How Dems have evolved on border security

How Dems have evolved on border security
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The Democratic Party’s showdown with President Trump over a southern border wall is the culmination of a dramatic shift on border security politics over the past decade.

In the mid-2000s, many prominent Democrats in Congress voted to spend billions on security fencing along the U.S.-Mexico border, and some criticized the “sanctuary cities” that are now in the Trump administration’s crosshairs.

Democrats are now in lockstep against most of Trump’s immigration and border security initiatives, including virtually unanimous opposition to any funding for a proposed border wall.

Democratic evolution on immigration is evident in the contrast between the party’s 2012 and 2016 platforms. Although the 2012 platform promoted a path to citizenship for undocumented immigrants, it called for them to “get right with the law [and] learn English,” language now considered hostile by many immigrant rights groups. 

By 2016, the party officially removed all caveats on the path to citizenship.

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“Those immigrants already living in the United States, who are assets to their communities and contribute so much to our country, should be incorporated completely into our society through legal processes that give meaning to our national motto: E Pluribus Unum,” the 2016 platform stated.

Ford O’Connell, a Republican strategist, said shifting Democratic attitudes toward immigration are partly explained by their opposition to Trump.

“Democrats want to resist Trump at every turn. They don’t want him to get a legislative victory, and they don’t want him to pacify his core supporters,” O’Connell said.

Rep. Luis Gutiérrez (D-Ill.) argues the change is in Democratic priorities, and not a response to Trump.

The outspoken proponent of comprehensive immigration reform said the issue was previously not a “cornerstone” for progressives.

“It is now a universal element and tenet of the progressive movement,” said Gutiérrez, who openly criticized President Obama and Democratic leaders for not pursuing immigration reform in 2009 and 2010, when his party controlled the White House and Congress.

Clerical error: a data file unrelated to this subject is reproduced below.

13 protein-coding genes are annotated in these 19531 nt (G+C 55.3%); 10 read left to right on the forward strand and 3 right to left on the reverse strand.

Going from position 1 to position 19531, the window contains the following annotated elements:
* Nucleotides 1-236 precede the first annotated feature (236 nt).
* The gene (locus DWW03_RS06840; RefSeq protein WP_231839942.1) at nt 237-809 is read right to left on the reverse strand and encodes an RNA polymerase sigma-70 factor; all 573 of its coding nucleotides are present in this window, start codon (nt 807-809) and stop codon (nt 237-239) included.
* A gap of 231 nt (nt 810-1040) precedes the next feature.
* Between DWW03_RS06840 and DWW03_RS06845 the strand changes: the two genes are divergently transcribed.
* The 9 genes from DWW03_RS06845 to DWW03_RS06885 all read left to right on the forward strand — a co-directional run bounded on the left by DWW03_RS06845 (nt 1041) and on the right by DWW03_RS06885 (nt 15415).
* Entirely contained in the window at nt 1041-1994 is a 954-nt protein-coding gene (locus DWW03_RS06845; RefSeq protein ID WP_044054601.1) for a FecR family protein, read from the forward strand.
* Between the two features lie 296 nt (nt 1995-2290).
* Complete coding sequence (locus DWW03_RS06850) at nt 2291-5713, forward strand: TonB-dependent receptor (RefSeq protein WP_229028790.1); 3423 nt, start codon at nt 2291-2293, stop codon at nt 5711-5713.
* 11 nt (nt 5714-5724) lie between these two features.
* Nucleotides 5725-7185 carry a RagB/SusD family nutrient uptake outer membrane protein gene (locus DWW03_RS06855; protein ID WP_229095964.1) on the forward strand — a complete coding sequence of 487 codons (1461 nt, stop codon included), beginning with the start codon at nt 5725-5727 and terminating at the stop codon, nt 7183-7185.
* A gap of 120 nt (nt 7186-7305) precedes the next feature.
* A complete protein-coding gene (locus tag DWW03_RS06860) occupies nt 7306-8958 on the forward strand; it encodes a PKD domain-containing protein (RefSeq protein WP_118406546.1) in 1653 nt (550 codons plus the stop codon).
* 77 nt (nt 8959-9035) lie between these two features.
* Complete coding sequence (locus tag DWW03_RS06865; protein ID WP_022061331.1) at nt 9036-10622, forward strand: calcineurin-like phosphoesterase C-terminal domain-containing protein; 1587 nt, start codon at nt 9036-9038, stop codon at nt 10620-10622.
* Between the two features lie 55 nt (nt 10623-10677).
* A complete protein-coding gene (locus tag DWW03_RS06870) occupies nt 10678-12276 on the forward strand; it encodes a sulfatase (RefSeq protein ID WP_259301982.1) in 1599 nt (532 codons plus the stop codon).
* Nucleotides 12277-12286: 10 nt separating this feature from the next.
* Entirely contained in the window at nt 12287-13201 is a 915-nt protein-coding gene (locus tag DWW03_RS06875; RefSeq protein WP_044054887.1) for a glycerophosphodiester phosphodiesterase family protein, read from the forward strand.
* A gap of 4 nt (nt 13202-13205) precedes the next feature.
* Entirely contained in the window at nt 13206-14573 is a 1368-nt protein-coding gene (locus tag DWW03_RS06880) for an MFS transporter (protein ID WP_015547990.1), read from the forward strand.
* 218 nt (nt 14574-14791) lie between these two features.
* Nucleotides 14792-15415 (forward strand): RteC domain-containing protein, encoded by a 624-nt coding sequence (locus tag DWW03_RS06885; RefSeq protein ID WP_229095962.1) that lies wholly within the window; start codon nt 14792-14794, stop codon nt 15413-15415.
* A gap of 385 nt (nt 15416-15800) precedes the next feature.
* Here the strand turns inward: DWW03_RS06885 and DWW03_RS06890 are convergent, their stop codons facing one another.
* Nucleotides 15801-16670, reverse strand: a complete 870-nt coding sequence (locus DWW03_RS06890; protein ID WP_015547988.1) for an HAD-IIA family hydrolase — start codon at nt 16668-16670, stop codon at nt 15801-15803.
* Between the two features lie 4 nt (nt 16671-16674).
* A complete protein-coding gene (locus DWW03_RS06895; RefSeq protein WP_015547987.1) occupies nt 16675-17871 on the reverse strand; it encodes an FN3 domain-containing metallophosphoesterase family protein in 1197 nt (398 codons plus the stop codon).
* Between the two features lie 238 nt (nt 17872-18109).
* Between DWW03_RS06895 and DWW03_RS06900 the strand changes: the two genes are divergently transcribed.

“We marched, and they looked at their voters and they saw.”

The decline of membership in industrial unions, long an electoral bulwark for Democrats, weakened the party’s dependence on working-class whites.

That transition moved the party to the left, leaving conservative Democrats in the lurch.

“In 2006, we had a heck of a lot of Blue Dog [lawmakers],” said O’Connell. “Those folks are nearly gone.”

Still, many top liberal Democrats espoused hawkish immigration policies well into the 2000s.

In 2007, then-Sen. Joe BidenJoe BidenBudget official says he didn't know why military aid was delayed: report Growing 2020 field underscores Democratic divide READ: Foreign service officer Jennifer Williams' closed-door testimony from the House impeachment inquiry MORE (D-Del.) railed against a city that decided not to cooperate with federal immigration agents during a Democratic presidential debate.

“And what they found out is, as a consequence of that, their city went in the dumps — in the dumpsters. Stores started closing, everything started to happen, and they changed the policy,” said Biden.

Asked directly if he would allow U.S. cities to ignore federal law, Biden responded, “No.”

Sanctuary policies, Democrats now argue, make communities safer by allowing local law enforcement to focus on community policing with cooperation from undocumented residents.

The Trump administration has pushed against those policies, arguing sanctuary cities release and protect hardened criminals who could otherwise be deported. 

The 2006 Secure Fence Act, which authorized 700 miles of fencing along the southern border, passed with the support of some of the party’s current leaders, though the top two House Democrats, Reps. Nancy Pelosi (Calif.) and Steny Hoyer (Md.), rejected it.

More than half of the Senate Democratic caucus backed it in an 80-19 vote, however. Sixty-four Democrats voted yes in the 283-138 House vote.